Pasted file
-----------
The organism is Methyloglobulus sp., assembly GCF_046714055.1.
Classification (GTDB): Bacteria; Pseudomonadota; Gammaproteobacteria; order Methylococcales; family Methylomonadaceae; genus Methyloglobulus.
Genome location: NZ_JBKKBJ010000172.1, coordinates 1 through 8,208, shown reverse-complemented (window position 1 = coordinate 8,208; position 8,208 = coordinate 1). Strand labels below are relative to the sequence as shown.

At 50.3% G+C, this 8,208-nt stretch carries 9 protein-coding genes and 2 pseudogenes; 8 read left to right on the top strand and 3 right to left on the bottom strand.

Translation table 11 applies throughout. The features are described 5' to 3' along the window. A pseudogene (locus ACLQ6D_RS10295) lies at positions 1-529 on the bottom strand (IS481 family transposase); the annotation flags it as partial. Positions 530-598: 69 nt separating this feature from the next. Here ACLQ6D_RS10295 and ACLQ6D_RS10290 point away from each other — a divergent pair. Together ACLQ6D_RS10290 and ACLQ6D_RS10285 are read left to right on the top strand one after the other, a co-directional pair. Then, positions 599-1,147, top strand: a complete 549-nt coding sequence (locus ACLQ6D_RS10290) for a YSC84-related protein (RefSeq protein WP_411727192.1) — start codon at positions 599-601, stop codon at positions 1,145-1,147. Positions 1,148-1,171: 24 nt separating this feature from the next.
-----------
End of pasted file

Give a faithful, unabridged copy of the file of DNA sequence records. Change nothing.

The organism is Methyloglobulus sp., assembly GCF_046714055.1.
Classification (GTDB): Bacteria; Pseudomonadota; Gammaproteobacteria; order Methylococcales; family Methylomonadaceae; genus Methyloglobulus.
Genome location: NZ_JBKKBJ010000172.1, coordinates 1 through 8,208, shown reverse-complemented (window position 1 = coordinate 8,208; position 8,208 = coordinate 1). Strand labels below are relative to the sequence as shown.

At 50.3% G+C, this 8,208-nt stretch carries 9 protein-coding genes and 2 pseudogenes; 8 read left to right on the top strand and 3 right to left on the bottom strand.

Translation table 11 applies throughout. The features are described 5' to 3' along the window. A pseudogene (locus ACLQ6D_RS10295) lies at positions 1-529 on the bottom strand (IS481 family transposase); the annotation flags it as partial. Positions 530-598: 69 nt separating this feature from the next. Here ACLQ6D_RS10295 and ACLQ6D_RS10290 point away from each other — a divergent pair. Together ACLQ6D_RS10290 and ACLQ6D_RS10285 are read left to right on the top strand one after the other, a co-directional pair. Then, positions 599-1,147, top strand: a complete 549-nt coding sequence (locus ACLQ6D_RS10290) for a YSC84-related protein (RefSeq protein WP_411727192.1) — start codon at positions 599-601, stop codon at positions 1,145-1,147. Positions 1,148-1,171: 24 nt separating this feature from the next.